The underdevelopment of the relationship between the two outsiders to the neighbourhood watch team, the husband and wife, Magda and Luther by Lizzie Mitchell and Douglas Hansell is, too, a weakness in the production. Ms Mitchell, Mr Hansell and, also Mr Young as Rod, present a too literal reading of the actions of their characters, and do not have the necessary complications of observed character - that is, the kind of Chekhovian detailing in backstory that Ayckbourn demands. They gives us no subtext that would justify their complicated motivations for their actions. Mostly, they are contented with blustering generalisations of text and physicalities. Servicable but, ultimately, dullish - diminishing the writing opportunities of the Ayckbourn oeuvre.
To play Ayckbourn it is necessary to value the task as a complicated opportunity to play in depth in the Stanislavskian/Chekhov field of play, as preparing artists. Chekhov always declared his observations of his domestic worlds as comedies (including, his short stories) and it is necessary to approach Ayckbourn with the same level of commitment to the revelation of motivation in the sub-textual lives of Ayckbourn's characters and situations. There is a tragic-comic element to all his plays as palpable as that of Chekhov. This is what makes Ayckbourn great, and not just a writer of 'boulevard' entertainments. It is what the revivals of Mr Ayckbourn's work has been substantiating in the past years: that these are classic observations of humanity in his work, that are timeless and universal. History had seemed to have decided that Stoppard and Pinter were the great writers of this period and Ayckbourn, more simply, just the popular one - an appellation that Mr Ayckbourn does not eschew, rather, self-deprecatingly, embraces. There is , however, growing admiration as to the 'greatness' of Ayckbourn, as time advances, and the body of work, survives intact, and flourishes in revival after revival. The 2009 production of THE NORMAN CONQUESTS that triumphed both in London and New York heralded a serious rethink and appreciation.
Pinter and Ayckbourn had admired each other, we are told in the biography of Alan Ayckbourn, by Paul Allen: "Pinter and Ayckbourn grew up in entirely different worlds. .... but both playwrights start as realists, observing the world in which they live, and then turning the heat up on their characters. Ayckbourn invites us to see comedy in the personal politics, Pinter the menace. Ayckbourn creates infinite variation in narrative form, Pinter refines it. But each deals with brutality observed but not necessarily explained. Each is pretty determined to have the words spoken as they are written for the very good reason that rhythms and sense and style have an organic relationship with content, and have been crafted with care and purpose." (2).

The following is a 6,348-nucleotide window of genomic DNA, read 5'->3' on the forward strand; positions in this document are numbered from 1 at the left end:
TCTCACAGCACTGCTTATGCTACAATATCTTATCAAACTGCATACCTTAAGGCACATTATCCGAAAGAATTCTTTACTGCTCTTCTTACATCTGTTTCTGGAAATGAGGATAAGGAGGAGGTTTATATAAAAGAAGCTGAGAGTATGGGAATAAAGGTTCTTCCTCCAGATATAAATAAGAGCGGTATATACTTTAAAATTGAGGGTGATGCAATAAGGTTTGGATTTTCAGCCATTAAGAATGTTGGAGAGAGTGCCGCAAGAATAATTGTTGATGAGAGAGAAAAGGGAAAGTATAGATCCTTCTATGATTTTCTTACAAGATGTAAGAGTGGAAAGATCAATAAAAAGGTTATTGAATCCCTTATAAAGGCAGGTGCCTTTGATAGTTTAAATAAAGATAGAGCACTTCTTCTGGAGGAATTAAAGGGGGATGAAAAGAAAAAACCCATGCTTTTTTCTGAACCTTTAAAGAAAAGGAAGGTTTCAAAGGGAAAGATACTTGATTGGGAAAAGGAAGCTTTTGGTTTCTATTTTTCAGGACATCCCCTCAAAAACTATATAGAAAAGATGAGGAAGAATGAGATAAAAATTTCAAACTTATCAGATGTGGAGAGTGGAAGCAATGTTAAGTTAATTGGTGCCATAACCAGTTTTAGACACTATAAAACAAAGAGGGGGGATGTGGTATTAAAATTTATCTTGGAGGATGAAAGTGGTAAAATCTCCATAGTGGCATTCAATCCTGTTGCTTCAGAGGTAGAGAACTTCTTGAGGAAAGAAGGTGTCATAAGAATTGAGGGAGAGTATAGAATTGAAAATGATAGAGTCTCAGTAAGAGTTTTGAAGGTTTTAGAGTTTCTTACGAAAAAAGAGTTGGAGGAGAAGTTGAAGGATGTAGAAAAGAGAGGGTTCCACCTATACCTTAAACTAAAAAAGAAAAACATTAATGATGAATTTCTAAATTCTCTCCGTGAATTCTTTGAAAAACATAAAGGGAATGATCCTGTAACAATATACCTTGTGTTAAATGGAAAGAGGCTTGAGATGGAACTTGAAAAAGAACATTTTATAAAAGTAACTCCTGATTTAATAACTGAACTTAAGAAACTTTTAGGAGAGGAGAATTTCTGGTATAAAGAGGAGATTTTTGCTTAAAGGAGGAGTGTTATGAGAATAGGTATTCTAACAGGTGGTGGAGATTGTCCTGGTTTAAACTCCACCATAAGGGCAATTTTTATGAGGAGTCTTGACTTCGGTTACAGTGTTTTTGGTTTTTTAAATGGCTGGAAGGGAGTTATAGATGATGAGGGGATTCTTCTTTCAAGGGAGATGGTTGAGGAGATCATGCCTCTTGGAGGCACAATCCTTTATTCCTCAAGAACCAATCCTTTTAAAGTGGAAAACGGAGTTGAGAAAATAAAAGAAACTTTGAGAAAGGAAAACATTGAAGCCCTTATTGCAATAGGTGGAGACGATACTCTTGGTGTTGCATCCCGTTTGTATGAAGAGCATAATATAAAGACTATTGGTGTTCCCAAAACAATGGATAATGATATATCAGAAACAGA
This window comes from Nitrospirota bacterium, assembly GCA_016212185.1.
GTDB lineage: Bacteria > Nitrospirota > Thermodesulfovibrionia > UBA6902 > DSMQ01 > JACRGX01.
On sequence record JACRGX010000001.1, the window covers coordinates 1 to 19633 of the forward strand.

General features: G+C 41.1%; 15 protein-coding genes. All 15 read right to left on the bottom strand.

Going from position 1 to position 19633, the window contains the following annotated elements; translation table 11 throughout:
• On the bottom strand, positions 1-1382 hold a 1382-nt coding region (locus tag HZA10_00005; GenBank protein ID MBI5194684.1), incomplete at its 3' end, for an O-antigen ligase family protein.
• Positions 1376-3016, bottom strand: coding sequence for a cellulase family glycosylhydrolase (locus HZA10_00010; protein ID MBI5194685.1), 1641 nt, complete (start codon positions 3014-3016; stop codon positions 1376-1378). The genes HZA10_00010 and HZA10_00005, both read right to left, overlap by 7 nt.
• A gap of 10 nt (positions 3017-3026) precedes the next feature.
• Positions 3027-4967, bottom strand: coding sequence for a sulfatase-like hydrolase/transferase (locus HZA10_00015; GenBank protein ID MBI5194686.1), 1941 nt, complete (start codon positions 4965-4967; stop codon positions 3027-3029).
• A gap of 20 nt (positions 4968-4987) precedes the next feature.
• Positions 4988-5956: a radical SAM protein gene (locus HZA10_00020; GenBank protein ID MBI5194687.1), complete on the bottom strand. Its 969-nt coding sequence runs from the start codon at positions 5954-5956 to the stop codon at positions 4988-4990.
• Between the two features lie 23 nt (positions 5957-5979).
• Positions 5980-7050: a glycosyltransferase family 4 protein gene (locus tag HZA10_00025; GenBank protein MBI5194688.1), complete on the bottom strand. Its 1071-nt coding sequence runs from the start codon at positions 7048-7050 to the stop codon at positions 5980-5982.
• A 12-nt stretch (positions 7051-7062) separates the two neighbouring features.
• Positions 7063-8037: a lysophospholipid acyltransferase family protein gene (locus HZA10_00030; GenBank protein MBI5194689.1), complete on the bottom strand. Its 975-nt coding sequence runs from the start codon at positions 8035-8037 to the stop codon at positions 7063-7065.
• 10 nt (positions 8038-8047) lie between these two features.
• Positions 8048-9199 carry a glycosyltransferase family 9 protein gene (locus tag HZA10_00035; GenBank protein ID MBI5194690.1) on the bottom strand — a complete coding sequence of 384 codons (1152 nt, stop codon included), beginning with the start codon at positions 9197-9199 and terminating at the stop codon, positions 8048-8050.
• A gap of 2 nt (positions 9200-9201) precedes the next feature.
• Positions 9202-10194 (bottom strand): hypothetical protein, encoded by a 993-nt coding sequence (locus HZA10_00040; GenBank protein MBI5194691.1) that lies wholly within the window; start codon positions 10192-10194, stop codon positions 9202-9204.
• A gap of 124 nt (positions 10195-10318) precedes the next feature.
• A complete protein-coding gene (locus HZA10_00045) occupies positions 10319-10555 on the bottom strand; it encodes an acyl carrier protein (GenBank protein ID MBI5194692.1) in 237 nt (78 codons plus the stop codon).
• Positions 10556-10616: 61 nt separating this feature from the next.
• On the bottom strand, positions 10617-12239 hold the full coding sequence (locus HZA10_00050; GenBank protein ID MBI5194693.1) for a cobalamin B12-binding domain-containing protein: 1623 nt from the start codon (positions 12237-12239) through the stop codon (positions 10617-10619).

There is much reason to enjoy the title of the Paul Allen biography of Alan Ayckbourn: GRINNING FROM THE EDGE. Indeed, his plays attest to that grin from the edge of his society. It is this that has required me to write so substantially about this production of NEIGHBOURHOOD WATCH at the Ensemble Theatre. There is a world of joy and acerbic revelation for audiences in the plays of Ayckbourn and I wish to see many of the other plays on Sydney stages. In the above list of plays there are many that I have not seen, and what I would consider major works, that reflects a strange neglect by us, of a great artist: A CHORUS OF DISAPPROVAL; A SMALL FAMILY BUSINESS; THE REVENGER'S COMEDIES, for instance. There are also some plays that should be seen again, and wouldn't it be a treat to see THE NORMAN CONQUESTS again. It is a long time ago, that Old Tote production at the Seymour Centre, but memories do linger and pine for revival of acquaintance, I reckon.
This production of NEIGHBOURHOOD WATCH at the Ensemble was appetising, and looking at their Subscription Season, one is tantalised by much that they are offering. If the production rigour continues to grow and continues with confidence there are several plays that pull my attention (I have to confess that in recent times, I have sometimes attended work at the Ensemble, that I deserted at the interval, because of a dissatisfaction in the performance: acting and/or directing - money, and worse, time, wasted!) Two wonderful international plays, seen at the Melbourne Thetare Company, but not in Sydney: CLYBOURNE PARK by Bruce Norris and OTHER DESERT CITIES by Jon Robin Baitz, for instance. The rest of the season is arresting, as well, with new directors, for this theatre, presenting work at this venue, with an expansion of the company of actors that are usually seen on this stage. It looks encouraging.
The Ensemble represents a tenacity to survive as a constantly performing arts body, and I feel, I hope, that a renaissance of status, to challenge the others on the other shore of the harbour, is on the horizon. About time, I reckon.
P.S. I thought of the workings of Alan Ayckbourn and NEIGHBOURHOOD WATCH while watching the latest Martin Scorsese film, THE WOLF OF WALL STREET, written by Terence Winter, based on the Jordan Belfont memoir, a potent satirical black comedy, reflecting the moral void that the United States appears to be 'floating' in. The extreme situations that the characters play in, are as outrageous and just as dangerously funny, and just as stringently 'scary". It is, perhaps, just an accident of timing, of coincidence, for me to draw such a parallel.
1. ALAN AYCKBOURN by Michael Holt - Northcote House, 1999.
2. ALAN AYCKBOURN ; GRINNING FROM THE EDGE by Paul Allen - Metheun, 2001.